Why Workplace Wellbeing and Mental Resilience? Helping to build a positive and productive workplace culture.
The latest in our 'Why' series, we explore workplace wellbeing and mental resilience and the balance you need to achieve to make it happen.
People are your most important asset and their most important asset is their health and wellbeing. That’s why we believe it makes good business sense to help look after it.
But what is it?
According to the World Health Organisation, health and wellbeing is “a state of complete physical, psychological and social wellbeing. Not merely the absence of disease or infirmity.”
So in the workplace, it is about much more than encouraging the physical fitness of your employees – a common misconception – but rather a holistic appreciation of health and wellbeing and the development of strategies that support it.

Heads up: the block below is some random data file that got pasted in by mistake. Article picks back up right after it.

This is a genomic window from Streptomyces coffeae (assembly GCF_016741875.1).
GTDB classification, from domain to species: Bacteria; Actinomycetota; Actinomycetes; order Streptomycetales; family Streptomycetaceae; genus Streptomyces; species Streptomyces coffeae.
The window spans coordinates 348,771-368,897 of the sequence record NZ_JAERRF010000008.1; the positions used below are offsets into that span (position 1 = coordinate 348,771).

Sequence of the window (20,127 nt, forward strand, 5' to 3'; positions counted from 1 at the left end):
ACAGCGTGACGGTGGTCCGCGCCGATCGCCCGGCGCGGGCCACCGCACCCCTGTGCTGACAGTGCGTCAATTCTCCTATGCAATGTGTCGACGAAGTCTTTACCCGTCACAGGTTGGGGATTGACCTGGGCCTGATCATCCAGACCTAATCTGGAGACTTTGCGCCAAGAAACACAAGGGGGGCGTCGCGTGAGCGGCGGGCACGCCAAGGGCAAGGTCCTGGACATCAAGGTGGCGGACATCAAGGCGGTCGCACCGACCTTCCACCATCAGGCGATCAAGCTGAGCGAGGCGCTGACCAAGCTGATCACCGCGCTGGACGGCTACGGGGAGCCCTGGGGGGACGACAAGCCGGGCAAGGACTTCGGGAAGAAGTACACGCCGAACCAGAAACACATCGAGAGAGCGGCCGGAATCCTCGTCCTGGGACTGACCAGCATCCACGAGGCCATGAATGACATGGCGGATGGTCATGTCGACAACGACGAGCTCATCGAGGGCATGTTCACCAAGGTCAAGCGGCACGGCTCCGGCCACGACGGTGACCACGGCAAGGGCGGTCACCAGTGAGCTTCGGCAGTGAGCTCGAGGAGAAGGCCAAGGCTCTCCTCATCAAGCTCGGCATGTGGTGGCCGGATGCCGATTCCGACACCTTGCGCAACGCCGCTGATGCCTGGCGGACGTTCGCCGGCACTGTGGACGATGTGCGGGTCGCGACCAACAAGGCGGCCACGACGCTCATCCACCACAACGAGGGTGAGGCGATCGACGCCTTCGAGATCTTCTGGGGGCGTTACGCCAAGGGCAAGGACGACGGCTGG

By finding this balance between the physical, psychological and social, your organisation is much more likely to develop and embed a wellbeing approach that supports a more a resilient and productive workplace culture – an advantage that can certainly give your business the edge in our increasingly competitive and changeable environment.
- Physical wellbeing: Looks at health and fitness and how employers can support increased health and activity levels to support improved attendance and productivity. Also considers nutrition and hydration, access to medical support and prevention as well as opportunities for rest and relaxation.